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Geekbench accuses Apple of intentionally slowing down older iPhone models

HAVE YOU EVER noticed that when a new version of iOS is released, your iPhone slows down?

Well, there could be an answer to that. And it could be intentional, rather controversially.

Apple has just been accused of intentionally slowing down the performance of older iPhone handsets so users will be more likely to upgrade to the latest model out of sheer frustration.

The accusation comes via research conducted by benchmark firm GeekBench, who looked into the theory after a Reddit thread suggested iPhone performance reduces as battery life drains.

The drive of the research was that while battery life is expected to dwindle the more a device is used due to increased recharging cycles, this shouldn’t really affect performance.

So Geekbench took it upon itself to benchmark the performance of iPhone 6 and iPhone 7 devices running on different versions of iOS to see how the kernel density changes as the operating system is updated.

The firm discovered that the iPhone 6’s score for iOS 10.2.0 appears ‘unimodal’ – that it doesn’t change in performance – but when it studied the iPhone 6 running iOS 10.2.1, the phone’s performance peaked at the average score and several other peaks around some of the lower scores. It reported that there was even more of a disparity when the iPhone 6 was tested on the latest version of iOS 11.2.0.

For the iPhone 7, scores were pretty much identical across iOS 10.2.0, iOS 10.2.1, and iOS 11.1.2. However, when using iOS 11.2.0, the graph showed more peaks again, suggesting the performance is impacted as the device ages.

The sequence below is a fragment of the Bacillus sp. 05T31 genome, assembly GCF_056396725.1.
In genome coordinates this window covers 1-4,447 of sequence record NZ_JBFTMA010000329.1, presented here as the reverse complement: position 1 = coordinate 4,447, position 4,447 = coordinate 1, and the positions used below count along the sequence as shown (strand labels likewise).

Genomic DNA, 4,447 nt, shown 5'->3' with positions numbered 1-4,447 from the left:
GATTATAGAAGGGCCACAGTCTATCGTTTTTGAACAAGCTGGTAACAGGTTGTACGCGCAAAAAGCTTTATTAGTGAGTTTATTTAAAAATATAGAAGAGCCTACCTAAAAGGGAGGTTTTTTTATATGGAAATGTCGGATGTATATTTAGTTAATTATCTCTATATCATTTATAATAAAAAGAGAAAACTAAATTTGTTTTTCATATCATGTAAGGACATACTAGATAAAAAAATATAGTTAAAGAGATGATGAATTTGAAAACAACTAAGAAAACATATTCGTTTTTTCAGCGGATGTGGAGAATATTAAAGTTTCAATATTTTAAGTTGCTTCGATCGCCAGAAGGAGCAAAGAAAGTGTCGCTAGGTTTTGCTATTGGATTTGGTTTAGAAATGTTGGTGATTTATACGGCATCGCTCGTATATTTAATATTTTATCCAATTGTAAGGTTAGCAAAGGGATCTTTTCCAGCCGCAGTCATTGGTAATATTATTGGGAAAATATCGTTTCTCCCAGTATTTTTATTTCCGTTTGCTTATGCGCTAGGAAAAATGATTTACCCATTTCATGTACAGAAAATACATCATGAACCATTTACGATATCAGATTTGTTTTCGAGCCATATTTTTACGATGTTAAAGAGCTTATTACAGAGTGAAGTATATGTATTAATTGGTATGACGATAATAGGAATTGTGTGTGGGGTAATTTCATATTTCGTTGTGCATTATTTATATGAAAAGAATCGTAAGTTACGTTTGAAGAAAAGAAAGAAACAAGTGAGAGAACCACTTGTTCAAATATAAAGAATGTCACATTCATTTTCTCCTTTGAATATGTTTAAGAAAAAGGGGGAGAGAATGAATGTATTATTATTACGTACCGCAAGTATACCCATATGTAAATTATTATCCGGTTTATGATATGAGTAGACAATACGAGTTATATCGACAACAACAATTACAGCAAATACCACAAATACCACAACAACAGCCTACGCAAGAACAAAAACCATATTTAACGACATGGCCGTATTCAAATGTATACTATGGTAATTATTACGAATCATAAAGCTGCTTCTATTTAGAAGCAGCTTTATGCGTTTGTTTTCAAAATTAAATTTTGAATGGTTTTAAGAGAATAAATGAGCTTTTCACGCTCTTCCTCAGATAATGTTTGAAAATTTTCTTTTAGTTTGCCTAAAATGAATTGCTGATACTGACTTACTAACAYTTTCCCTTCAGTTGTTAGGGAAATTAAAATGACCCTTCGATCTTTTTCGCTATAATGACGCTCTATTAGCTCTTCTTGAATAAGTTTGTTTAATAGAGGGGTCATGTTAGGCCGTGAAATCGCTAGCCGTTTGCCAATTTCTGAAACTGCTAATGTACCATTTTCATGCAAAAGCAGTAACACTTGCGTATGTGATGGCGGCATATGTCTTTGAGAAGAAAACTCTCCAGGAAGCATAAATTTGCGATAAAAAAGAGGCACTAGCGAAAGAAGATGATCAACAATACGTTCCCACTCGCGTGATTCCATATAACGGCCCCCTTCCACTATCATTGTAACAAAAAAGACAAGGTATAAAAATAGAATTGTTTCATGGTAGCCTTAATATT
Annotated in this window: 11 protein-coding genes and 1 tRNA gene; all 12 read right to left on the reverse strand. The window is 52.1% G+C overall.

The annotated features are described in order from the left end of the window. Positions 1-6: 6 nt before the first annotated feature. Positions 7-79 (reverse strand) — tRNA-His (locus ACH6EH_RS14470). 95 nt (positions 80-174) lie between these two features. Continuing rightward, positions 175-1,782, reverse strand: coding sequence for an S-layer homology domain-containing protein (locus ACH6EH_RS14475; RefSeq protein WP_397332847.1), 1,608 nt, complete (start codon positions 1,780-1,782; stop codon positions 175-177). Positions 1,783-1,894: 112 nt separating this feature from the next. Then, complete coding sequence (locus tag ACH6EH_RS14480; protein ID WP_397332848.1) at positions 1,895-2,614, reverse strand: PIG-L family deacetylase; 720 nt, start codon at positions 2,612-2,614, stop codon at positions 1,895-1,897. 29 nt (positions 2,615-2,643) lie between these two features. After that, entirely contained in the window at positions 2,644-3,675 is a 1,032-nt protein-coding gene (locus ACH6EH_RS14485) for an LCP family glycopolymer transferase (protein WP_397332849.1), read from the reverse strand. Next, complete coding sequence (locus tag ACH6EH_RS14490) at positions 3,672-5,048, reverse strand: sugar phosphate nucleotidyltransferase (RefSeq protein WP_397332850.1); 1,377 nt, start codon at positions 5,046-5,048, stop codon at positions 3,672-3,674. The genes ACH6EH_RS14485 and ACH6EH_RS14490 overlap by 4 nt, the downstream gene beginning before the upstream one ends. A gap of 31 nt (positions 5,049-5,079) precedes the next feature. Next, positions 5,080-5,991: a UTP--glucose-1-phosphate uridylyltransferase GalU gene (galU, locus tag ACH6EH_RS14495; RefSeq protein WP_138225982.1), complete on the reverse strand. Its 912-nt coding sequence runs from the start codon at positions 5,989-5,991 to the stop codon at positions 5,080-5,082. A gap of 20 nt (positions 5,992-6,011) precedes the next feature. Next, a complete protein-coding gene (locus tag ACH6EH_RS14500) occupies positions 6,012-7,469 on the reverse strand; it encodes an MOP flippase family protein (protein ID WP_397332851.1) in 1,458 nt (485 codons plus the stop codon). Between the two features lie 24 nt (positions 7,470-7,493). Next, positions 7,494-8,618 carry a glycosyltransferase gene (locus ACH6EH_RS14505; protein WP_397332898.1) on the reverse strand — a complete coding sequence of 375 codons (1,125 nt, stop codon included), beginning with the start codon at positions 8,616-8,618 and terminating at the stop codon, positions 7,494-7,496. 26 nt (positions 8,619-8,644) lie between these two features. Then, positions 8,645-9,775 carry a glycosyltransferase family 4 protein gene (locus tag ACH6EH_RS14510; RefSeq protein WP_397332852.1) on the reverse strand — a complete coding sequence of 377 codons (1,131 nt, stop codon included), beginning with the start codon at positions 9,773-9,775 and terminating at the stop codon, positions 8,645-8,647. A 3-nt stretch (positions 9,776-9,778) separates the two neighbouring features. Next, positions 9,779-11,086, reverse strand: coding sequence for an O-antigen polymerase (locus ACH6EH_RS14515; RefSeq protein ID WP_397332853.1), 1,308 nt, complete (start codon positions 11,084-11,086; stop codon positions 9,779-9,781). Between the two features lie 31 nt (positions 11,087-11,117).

“First, it appears the problem is widespread, and will only get worse as phones (and their batteries) continue to age,” Geekbench said in a blog post.

“Second, the problem is due, in part, to a change in iOS. The difference between 10.2.0 and 10.2.1 is too abrupt to be just a function of battery condition.”

Geekbench said it thinks Apple introduced a change to limit performance when battery condition decreases past a certain point. Why did Apple do this?

One user on Reddit called kadupse, attempts to explain:

“Because degraded batteries last much less and end up with a lower voltage Apple’s solution was to scale down CPU performance, it doesn’t solve anything and is a bad experience […] but it’s better than having your device shutdown at 40% when you need it the most.”

Apple acknowledged a sudden shutdown issue was affecting the iPhone 6 and iPhone 6s earlier this year but didn’t say whether this impacts the performance of the devices. However, Geekbench found that Apple appears to have added a similar change to iOS 11.2.0 for the iPhone 7.

“If the performance drop is due to the ‘sudden shutdown’ fix, users will experience reduced performance without notification,” Geekbench explained.

“[They can] expect either full performance, or reduced performance with a notification that their phone is in low-power mode.

The firm added: “This fix creates a third, unexpected state [which is] created to mask a deficiency in battery power, [so] users may believe that the slow down is due to CPU performance, instead of battery performance, which is triggering an Apple introduced CPU slow-down.”

Geekbench also said that this fix will also cause users to think, “my phone is slow so I should replace it” not, “my phone is slow so I should replace its battery”.

“This will likely feed into the ‘planned obsolecense’ narritive,” it concluded. µ 

Source : Inquirer

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